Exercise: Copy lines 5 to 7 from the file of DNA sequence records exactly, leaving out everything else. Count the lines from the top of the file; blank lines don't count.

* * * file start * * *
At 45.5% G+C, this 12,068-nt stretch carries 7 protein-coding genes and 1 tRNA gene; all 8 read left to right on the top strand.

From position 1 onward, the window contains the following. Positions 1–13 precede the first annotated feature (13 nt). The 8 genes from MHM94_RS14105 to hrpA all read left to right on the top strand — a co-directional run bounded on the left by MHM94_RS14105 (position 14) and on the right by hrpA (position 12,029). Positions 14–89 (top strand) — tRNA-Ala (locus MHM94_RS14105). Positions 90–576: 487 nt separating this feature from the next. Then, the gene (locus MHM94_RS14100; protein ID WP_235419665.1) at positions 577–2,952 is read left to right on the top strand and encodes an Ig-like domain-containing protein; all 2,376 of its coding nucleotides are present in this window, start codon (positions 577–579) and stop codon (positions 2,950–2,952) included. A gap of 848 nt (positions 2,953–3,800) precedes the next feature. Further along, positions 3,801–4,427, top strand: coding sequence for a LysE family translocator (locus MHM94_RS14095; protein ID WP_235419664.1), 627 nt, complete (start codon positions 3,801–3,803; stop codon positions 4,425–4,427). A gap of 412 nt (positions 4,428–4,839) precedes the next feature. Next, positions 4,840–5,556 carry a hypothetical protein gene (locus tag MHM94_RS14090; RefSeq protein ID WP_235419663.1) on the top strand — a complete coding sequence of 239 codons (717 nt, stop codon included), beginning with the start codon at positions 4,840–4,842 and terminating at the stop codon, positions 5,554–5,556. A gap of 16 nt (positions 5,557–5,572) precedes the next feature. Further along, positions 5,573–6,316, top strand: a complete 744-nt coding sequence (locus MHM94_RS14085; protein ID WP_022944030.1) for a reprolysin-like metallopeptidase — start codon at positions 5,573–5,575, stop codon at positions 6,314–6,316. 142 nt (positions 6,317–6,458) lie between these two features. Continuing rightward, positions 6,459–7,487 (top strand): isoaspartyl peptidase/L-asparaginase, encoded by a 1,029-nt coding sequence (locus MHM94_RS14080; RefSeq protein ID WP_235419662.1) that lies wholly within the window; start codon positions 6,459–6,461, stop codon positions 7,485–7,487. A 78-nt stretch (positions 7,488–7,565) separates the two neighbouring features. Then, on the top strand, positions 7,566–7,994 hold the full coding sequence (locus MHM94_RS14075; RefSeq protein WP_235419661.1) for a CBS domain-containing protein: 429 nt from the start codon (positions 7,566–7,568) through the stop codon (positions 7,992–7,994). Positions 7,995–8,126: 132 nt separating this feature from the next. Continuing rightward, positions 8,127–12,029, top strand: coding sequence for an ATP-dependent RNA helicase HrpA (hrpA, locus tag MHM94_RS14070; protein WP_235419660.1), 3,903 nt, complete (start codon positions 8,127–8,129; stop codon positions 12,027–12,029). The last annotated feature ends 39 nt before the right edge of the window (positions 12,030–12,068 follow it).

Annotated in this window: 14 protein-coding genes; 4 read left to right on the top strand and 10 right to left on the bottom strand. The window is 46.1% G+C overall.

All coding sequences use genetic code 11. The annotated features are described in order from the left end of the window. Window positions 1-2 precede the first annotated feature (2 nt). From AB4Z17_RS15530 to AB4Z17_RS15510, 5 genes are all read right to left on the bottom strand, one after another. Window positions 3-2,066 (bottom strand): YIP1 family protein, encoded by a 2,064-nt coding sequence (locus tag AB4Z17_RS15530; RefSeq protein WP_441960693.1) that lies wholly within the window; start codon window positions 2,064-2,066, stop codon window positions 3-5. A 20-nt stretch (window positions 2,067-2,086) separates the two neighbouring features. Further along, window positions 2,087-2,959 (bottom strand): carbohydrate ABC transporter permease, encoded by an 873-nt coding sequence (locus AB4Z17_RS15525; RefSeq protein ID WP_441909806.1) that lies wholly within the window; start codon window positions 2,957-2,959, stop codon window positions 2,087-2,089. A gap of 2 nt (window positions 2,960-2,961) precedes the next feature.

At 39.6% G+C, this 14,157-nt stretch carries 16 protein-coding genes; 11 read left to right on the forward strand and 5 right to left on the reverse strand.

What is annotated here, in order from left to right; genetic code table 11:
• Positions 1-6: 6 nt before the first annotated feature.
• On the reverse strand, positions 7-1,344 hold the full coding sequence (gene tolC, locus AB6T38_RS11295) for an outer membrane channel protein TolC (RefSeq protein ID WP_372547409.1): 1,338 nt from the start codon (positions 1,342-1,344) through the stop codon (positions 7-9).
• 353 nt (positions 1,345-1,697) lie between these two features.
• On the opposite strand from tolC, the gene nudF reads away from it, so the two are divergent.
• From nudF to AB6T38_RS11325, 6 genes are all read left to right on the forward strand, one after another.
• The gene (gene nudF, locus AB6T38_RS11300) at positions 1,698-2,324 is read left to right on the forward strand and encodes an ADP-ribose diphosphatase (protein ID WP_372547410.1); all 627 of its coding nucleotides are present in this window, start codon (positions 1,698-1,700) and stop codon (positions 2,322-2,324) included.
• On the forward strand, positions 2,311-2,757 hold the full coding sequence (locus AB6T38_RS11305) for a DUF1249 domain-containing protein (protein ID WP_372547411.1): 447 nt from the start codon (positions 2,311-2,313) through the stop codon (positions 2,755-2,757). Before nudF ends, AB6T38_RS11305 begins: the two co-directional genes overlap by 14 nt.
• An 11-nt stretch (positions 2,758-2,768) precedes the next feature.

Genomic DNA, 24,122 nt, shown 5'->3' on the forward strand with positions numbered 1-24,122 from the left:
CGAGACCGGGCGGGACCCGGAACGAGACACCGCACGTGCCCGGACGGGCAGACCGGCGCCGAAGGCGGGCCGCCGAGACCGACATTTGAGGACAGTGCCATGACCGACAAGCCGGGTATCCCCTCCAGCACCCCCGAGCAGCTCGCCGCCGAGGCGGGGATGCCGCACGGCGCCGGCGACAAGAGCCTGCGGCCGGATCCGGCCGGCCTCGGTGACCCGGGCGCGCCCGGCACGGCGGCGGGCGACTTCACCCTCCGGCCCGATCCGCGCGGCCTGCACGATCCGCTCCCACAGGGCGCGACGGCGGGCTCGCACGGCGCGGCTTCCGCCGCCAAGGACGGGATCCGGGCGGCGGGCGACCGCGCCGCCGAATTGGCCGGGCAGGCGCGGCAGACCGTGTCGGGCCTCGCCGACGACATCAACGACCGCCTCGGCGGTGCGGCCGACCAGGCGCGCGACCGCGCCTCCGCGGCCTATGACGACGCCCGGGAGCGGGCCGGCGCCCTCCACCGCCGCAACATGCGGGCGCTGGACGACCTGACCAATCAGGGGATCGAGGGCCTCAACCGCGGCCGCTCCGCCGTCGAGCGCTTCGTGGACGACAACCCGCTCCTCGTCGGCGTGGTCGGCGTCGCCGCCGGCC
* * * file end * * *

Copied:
At 39.6% G+C, this 14,157-nt stretch carries 16 protein-coding genes; 11 read left to right on the forward strand and 5 right to left on the reverse strand.

What is annotated here, in order from left to right; genetic code table 11:
• Positions 1-6: 6 nt before the first annotated feature.